Regional newspapers are big in France, selling more than the national dailies. Open a local newspaper and you don’t have to turn many pages before you find the latest on the grape-picking harvest or minor traffic accidents. It reinforces the pleasant idea that not much happens in rural France, there just isn’t enough bad news to report.
For many places in France the passage of the Tour de France is the highlight of the year or even the decade. In a great piece Le Monde today reports on the importance of a stage visiting French towns. There are 36,000 mayors, from Paris down to tiny villages, and most of them would love to see the race visit their corner of France.
Take Jacques Maurice, maire of Arc-en-Senans. This is a sleepy village of just 1500 inhabitants if you include the surrounding rural houses and farms, famous for the royal saltworks, a lavishly decorated salt mine. Mayor Maurice didn’t even ask for the Tour de France but nearby city of Besançon wanted a stage and they picked his village for the start. Appropriately enough Besançon is the French capital of clocks and watchmaking as this will be the firs time trial stage.
“The Tour de France is one of the most widely seen events in the world” the mayor of Besançon, Jean-Louis Fousseret told Le Monde, adding “millions of TV viewers around the world, 1,200 journalists. What more could we do except from staging the Olympics or the football World Cup?“. Similarly in the same Le Monde article Kader Chekemani, a local government official in Rouen and the Haute Normandie region says “The Tour is part of a development strategy to improve the city’s attractiveness. It’s a global event which contributes to our reputation“.
They’ve got a point. But at the same time do you really notice where the race goes? The spotlight is on the event itself and unless there’s anything really exceptional, the TV images often showcase fields and castles rather than municipal pride, when the finish comes the focus is on the sprint train or the whites of a rider’s eyes. Meanwhile the attendant journalists are grabbing rubbery baguettes from service stations instead of sampling local produce and sleeping in out-of-town motels rather than visiting historic city centres.
For me a place has to stand out to get noticed. For example you probably want to ride up Alpe d’Huez given the association with the Tour de France even if the climb is actually a rather function road that leads to a concrete ski resort. Clearly the association with the Tour has worked and the ski resort does a roaring trade in the summer from cyclists.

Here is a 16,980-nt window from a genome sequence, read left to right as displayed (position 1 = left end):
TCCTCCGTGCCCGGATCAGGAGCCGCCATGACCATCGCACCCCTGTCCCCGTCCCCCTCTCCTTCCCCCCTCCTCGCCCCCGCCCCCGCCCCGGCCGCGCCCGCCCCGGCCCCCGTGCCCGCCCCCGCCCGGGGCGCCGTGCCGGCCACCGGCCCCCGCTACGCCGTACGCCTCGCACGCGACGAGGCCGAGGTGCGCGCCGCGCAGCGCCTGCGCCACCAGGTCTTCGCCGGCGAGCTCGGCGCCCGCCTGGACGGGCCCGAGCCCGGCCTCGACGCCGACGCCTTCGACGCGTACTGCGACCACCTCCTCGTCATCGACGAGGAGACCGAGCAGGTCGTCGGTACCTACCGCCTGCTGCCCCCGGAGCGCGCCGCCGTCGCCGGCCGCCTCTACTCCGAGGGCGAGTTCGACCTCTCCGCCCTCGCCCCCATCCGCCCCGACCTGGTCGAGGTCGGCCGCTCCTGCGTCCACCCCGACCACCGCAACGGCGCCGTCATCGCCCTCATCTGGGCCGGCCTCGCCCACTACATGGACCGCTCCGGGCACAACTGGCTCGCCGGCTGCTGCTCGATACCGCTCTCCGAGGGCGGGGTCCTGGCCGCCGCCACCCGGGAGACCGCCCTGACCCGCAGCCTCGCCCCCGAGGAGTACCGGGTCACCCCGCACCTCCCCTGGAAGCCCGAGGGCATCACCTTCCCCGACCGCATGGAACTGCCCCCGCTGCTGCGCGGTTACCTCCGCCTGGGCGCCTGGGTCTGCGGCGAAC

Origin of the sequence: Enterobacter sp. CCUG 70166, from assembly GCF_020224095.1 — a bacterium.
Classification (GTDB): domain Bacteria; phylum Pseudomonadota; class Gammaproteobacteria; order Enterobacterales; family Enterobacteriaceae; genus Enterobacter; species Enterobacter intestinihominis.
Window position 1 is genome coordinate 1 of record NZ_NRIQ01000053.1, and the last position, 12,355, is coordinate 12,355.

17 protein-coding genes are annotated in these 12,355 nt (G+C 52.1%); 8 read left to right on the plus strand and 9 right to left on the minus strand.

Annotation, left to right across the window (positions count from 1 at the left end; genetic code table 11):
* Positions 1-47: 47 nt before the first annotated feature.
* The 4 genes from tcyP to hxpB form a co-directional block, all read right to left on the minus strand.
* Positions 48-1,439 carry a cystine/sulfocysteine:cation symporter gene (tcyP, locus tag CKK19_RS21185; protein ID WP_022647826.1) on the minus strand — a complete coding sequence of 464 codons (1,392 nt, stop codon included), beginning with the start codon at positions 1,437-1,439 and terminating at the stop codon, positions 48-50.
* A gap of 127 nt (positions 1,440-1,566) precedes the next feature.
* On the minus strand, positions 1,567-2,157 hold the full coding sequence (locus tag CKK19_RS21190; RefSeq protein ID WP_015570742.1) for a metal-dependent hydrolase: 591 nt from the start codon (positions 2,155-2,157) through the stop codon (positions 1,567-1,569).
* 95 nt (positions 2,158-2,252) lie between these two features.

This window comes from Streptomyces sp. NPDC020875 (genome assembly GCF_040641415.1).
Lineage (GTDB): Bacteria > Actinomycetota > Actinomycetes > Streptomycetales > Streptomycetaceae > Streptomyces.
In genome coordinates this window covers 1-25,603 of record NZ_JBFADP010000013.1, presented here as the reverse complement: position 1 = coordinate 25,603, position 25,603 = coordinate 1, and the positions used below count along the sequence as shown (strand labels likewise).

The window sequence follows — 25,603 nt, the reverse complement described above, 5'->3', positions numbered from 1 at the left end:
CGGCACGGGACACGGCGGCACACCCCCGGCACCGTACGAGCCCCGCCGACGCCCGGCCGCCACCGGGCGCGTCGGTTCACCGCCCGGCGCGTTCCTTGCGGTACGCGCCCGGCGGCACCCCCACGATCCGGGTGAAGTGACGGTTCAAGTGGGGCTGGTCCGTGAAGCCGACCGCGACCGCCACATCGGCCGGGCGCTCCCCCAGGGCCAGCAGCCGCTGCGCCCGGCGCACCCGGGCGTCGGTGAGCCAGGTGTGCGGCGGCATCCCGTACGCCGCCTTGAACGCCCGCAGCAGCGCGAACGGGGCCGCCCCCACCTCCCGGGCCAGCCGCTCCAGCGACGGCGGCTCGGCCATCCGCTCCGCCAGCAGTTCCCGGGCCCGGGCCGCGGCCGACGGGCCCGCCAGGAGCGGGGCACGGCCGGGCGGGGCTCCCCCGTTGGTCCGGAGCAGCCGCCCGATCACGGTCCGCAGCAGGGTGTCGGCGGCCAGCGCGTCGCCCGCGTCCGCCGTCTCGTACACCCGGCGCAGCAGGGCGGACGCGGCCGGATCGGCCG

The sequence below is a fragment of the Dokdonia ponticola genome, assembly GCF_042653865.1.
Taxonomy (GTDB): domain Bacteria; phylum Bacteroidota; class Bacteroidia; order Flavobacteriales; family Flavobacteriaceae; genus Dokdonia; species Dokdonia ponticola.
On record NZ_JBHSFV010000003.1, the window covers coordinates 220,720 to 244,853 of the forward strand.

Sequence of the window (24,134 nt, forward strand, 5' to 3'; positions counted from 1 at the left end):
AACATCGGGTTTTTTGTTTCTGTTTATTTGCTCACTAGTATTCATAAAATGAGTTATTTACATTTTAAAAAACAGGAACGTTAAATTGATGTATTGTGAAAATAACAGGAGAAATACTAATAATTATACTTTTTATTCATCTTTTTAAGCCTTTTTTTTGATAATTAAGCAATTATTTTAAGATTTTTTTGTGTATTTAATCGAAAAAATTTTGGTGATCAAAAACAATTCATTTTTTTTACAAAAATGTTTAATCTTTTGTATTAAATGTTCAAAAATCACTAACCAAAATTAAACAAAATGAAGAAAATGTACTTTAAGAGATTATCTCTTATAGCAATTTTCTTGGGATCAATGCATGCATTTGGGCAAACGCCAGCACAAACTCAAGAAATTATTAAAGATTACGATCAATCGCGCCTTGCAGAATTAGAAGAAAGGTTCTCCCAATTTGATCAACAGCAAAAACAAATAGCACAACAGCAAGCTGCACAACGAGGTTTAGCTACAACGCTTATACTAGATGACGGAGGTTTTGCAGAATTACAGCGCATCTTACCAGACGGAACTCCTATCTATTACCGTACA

There’s an entertainment factor as well in that when many French decide where to go on holiday in July, being able to see the Tour is a bonus. Some places have jazz festivals, some try fireworks. The Tour de France is a big draw and it will feature on the promotional brochures and websites being produced during the winter.
Costs and benefits
Towns pay ASO about €90,000 to host a stage finish; €50,000 for a départ but this varies a little according to supply and demand. The actual burden gets shared amongst different layers of local government, at regional and departmental level too. But there’s more. Some roads have to be redone, Stage 7’s finish at the Planche des Belles Filles ski station includes a 20% ramp for the last 250 metres but you can’t put the finish line trucks on this slope so the authorities have promised €500,000 to tarmac a flat area nearby in order to accommodate the podium trucks, TV production materials and all the other peripatetic components of the finish zone.
Indeed the visit to Switzerland has seen the Swiss authorities calculate the total cost adds up to 900,000 Swiss Francs (€720,000 / US$ 1 million) when you factor in everything from road resurfacing to police cover to cleaning litter after the roadside crowds have gone. Porrentruy’s politicians voted unanimously in favour. “It can seem a lot, and it is, but we asked the other Swiss municipalities that had staged the race before and they all got dividends back. In general everyone says it’s something important for the continued development of the region” says Jean-Claude Salomon of Porrentruy.
Don’t forget the other aspect of the media: TV images show the mayor waving off the bunch, or shaking hands on the podium with the winner. This is valuable publicity for their re-election campaign.
Join the queue
Porrentruy has been asking for years to host a stage, first submitting a bid in 2007 before finally being selected for 2012. Other towns do the same. Some feature regularly, for example Pau is a large city with ample hotel accommodation in the Pyrenees, where else can the race go?
ASO can use this to its advantage. Want the Tour de France? Well why not host a stage of Paris-Nice or the Dauphiné first as a rehearsal. This cross-selling allows ASO to rake in money from lesser races and can benefit the sport as a whole, bolstering the wider calendar.
Note that so far few have mentioned cycling. Towns are bidding for the race not because they want to support the race or even showcase local roads but to make a more general appeal about regional development, summer vacations and more. For these mayors, the Tour isn’t a bike race, it’s so much more.
And if you are a foreign reader, note the costs go up for inviting the race abroad. It is reported that the 2007 Grand Départ in London cost about €10 million but that it brought benefits worth even more.
Towns pay plenty for the privilege of hosting the Tour de France. Millions of TV viewers will watch, thousands of journalists will arrive. I can’t help feel they are there for the race and few pick up on the municipal marketing. But then again, had you heard of Porrentruy before?